Win. Your. League.

Receive 3 Free Downloads More Details

An Early Look at Tight End Tiers in Redraft PPR Leagues

Sigmund Bloom separates the 2013 tight end crop into tiers to add another dimension to PPR rankings.

Rankings are a good place to start your fantasy football draft preparation, but they don't convey the true landscape of a group of a players at a position without the added dimension of tiers. Tiers collect players of similar expected value and show how the difference between #5 and #10 on a list can be bigger than the difference between #10 and #25. An early look at the tight end tiers this year reveals a lot of quality at the TE2 level to mitigate taking a riskier TE1.


The injured wrist that limited him in 2012 has been surgically repaired. Go back and look at his 2011 numbers to get the correct baseline for his 2013 projection. Remember that this is only his fifth year of big-time football. He’s worth a pick in the second half of the first round of PPR leagues, and I won’t argue against taking him #1 in TE premium leagues.

THE other TE1... Maybe... Probably

Yes, back surgery and we don’t know exactly when he’ll be ready to play. The Pats are still going to err on side of not putting him on the PUP, and it’s very easy to cover any early missed games because of the tremendous depth at tight end this year in fantasy drafts. His ADP is creeping back towards the top of the third round in drafts I’ve been doing lately. He’s worth a third round pick without a doubt, and with each piece of good news, the break point to take will move up.

Strong TE1

Witten is safe, but not exciting because he doesn’t score touchdowns. Gonzalez is a little more exciting because he scores more often than Witten, but there’s always the risk of Father Time and “one more year” catching up with him. Gonzalez is still relatively safe and a good pick if you can get him in the sixth round. The sixth round is also the sweet spot for Davis, who has upside to separate himself from this tier if the 49ers follow through on using him more like a wide receiver.

Low TE1

This group should assure you baseline TE1 production this year. Something like four catches and 40-50 yards in most weeks, with a touchdown every other week or so. You can go high ceiling/low floor (Cook/Rudolph), or low ceiling/high floor (Olsen/Bennett). Pitta probably has the best floor/ceiling combination because he’s likely to be the #2 receiver in Baltimore, but he also has the highest ADP, about a round or two behind Gonzalez/Davis. Bennett is by far the best value, often falling to the double digit rounds. Cook is the best “swing for the fences” pick.

TE2 Upside Plays

Any of the names on this list could assert themselves as low TE1’s this year. Allen’s arrow is pointing that way. Finley could return to past form (he better with what the Pack is paying him). Myers was a good pass-catcher last year and he inherits a good role in a good pass offense. Davis was a top receiver in the budding Washington offense before going down last year. Cameron has good hands and a tight end-friendly head coach, plus he’s on the potentially steep former basketball player growth curve. I’m not a Housler believer, but if Arizona has a lot of game scripts like Oakland last year, Housler will be a beneficiary. They are all great players to pair with a low TE1 in a PPR league. Allen is going the latest of any of these guys, and presents the best value. Finley is the priciest, but he also has the highest ceiling.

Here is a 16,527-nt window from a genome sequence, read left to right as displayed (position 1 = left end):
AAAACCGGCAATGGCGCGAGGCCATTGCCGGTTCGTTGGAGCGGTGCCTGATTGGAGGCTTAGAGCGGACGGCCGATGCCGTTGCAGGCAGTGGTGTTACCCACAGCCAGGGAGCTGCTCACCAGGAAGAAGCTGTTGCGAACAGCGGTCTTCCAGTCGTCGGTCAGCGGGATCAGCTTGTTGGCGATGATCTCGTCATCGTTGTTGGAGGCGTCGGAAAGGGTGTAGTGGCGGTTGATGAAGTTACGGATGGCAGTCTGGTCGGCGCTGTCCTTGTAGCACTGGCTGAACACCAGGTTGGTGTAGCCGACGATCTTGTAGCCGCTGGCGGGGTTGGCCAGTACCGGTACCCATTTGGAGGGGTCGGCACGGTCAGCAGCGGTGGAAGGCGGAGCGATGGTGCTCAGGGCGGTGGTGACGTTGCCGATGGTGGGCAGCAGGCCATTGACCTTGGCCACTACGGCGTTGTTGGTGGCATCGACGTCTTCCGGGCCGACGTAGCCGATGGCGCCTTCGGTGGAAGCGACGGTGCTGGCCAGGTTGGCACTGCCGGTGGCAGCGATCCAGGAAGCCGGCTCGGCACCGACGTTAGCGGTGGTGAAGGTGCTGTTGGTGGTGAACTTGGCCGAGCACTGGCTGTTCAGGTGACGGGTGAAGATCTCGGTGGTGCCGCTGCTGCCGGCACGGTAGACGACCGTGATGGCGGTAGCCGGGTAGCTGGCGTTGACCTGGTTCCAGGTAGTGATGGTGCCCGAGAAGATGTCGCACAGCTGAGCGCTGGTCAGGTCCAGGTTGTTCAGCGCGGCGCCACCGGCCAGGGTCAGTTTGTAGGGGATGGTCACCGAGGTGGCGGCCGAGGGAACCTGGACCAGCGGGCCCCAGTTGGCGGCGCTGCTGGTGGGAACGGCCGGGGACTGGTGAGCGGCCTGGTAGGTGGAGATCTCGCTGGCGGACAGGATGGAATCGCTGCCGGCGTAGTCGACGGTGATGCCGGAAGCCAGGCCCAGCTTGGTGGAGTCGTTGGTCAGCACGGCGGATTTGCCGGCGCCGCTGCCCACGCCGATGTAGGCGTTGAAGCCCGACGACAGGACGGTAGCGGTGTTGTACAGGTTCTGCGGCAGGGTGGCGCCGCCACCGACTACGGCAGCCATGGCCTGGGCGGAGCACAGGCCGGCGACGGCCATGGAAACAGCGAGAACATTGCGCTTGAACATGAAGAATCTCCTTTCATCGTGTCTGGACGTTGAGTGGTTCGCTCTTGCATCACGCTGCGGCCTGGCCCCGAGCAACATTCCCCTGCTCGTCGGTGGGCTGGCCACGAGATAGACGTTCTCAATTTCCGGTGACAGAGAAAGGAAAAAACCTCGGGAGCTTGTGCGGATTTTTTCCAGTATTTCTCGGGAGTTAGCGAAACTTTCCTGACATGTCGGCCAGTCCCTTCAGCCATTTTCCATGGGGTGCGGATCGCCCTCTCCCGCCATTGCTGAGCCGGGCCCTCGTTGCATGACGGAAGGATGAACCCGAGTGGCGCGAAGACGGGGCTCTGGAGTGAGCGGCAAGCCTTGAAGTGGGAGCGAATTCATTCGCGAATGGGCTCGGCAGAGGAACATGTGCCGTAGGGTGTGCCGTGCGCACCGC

TE2 Depth Plays

The floors are higher here than in the TE2 upside play, but it’s hard to get excited about any of these guys, except possibly Pettigrew. All of them project as low TE1/high TE2 plays, but Daniels and Gates’ arrows are pointing down because of age, Gresham’s because of the addition of a first-round rookie at his position, Keller’s because he’s at best the 3A target in a pass offense that is still coming together, and Lewis because, well, Jacksonville quarterbacks. Pettigrew is in the best pass offense, and one without a clearly established #2 target. The problem is that he has had multiple chances to establish himself as that #2 target and disappointed greatly.

TE Sleepers

You shouldn’t be breaking into this list unless you are in a TE premium, 2 TE, or 16 team league, but they are names worth remembering and monitoring. Heath Miller tore his ACL in week 17, but nine-month recoveries are becoming more commonplace. Still, the Steelers had a bad experience with rushing Rashard Mendenhall back last year. Walker should get a chance to have the largest role of his career. Julius Thomas is a terrific talent, he just needs to stay healthy and gain the trust of Peyton Manning. If the three tight ends in Philadelphia don’t cancel each other’s value out, one could be worth rostering. Fleener’s draft pedigree and connection to his coach and quarterback imply a lot of upside, but I still see him as the fourth or fifth target in the pecking order in Indianapolis. Eifert could be an instant sensation (especially in the red zone), and the playoffs reminded us that Zach Miller still has the talent, he just needs the targets. NOTE: Travis Kelce added to this tier on 7/25 after a hot start to training camp.

TE Deep Sleepers

Ausberry is a former USC wide receiver and great raw talent on a team with a vacuum at tight end on the depth chart. Moeaki is a terrific pass catcher and Andy Reid made Brent Celek into a fantasy stud - injuries are a major concern though. Someone has to catch the ball for the Jets, right? Dickson is physically talented, but hasn’t produced yet. The lack of a solid #2 wide receiver could free up targets for him. Chandler is also rehabbing from a late-season ACL tear, but he isn’t the proven producer that Heath Miller is.

In Case of Starter Injury, Break Glass

All of these players have the requisite talent to produce at least TE2 numbers if the starters go down ahead of them.